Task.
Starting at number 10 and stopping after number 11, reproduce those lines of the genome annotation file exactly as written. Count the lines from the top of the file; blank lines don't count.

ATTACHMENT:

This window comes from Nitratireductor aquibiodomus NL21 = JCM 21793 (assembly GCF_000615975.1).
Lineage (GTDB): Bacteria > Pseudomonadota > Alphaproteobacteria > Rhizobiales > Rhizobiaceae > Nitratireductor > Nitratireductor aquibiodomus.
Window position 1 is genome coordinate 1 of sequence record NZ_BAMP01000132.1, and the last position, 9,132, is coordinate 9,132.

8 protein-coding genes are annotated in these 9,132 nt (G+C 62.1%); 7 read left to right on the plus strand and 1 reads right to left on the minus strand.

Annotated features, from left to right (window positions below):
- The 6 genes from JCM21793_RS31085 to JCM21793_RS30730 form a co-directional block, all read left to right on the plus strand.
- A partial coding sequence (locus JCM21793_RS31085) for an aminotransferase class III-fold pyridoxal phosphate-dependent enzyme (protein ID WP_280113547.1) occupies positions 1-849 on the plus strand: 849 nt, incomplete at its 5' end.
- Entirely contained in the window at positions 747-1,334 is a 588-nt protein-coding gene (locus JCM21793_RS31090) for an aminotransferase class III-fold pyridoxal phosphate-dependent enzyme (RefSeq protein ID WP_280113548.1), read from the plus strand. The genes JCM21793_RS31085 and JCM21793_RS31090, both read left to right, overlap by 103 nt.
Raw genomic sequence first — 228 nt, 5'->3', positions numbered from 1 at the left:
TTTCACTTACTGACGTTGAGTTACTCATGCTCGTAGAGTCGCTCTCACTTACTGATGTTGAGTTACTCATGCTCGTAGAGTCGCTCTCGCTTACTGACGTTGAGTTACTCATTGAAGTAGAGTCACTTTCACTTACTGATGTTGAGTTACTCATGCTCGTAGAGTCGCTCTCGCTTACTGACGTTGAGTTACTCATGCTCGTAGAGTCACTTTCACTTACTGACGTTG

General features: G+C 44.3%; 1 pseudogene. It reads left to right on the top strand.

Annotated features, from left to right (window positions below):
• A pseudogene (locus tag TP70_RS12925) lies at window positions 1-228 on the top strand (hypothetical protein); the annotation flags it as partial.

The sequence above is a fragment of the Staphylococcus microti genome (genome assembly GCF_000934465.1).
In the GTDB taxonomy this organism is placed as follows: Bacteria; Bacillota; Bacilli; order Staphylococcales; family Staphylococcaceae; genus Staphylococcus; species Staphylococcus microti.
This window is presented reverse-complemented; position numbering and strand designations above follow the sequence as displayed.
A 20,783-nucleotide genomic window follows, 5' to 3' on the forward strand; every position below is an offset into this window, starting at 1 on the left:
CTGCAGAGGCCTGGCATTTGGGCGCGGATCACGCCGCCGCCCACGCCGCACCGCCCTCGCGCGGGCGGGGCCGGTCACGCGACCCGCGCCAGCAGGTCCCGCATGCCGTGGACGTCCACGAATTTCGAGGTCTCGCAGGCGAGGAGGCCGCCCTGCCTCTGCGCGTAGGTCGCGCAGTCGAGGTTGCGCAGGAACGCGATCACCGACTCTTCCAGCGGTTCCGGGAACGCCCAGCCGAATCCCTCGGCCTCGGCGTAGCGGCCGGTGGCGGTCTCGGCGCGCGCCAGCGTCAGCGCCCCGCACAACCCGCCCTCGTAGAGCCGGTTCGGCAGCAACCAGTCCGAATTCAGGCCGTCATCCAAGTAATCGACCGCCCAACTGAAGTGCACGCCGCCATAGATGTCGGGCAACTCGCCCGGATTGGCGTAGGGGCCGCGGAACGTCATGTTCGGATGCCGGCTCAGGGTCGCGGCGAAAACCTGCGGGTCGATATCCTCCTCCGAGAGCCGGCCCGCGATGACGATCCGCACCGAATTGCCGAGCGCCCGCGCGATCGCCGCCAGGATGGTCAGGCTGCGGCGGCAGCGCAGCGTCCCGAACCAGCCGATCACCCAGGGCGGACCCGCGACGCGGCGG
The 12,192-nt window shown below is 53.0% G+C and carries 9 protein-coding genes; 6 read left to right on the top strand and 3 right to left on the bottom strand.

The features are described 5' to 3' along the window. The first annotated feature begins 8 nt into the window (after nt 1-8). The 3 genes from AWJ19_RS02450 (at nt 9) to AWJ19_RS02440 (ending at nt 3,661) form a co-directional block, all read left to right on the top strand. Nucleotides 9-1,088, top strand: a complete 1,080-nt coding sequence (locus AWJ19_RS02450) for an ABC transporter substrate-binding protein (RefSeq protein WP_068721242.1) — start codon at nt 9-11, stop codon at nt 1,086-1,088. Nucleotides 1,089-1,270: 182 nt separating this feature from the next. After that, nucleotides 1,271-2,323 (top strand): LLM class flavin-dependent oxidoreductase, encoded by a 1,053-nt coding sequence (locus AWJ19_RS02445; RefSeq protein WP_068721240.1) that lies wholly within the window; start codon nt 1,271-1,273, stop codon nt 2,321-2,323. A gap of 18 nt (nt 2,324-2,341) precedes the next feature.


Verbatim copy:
TTTCACTTACTGACGTTGAGTTACTCATGCTCGTAGAGTCGCTCTCACTTACTGATGTTGAGTTACTCATGCTCGTAGAGTCGCTCTCGCTTACTGACGTTGAGTTACTCATTGAAGTAGAGTCACTTTCACTTACTGATGTTGAGTTACTCATGCTCGTAGAGTCGCTCTCGCTTACTGACGTTGAGTTACTCATGCTCGTAGAGTCACTTTCACTTACTGACGTTG

General features: G+C 44.3%; 1 pseudogene. It reads left to right on the top strand.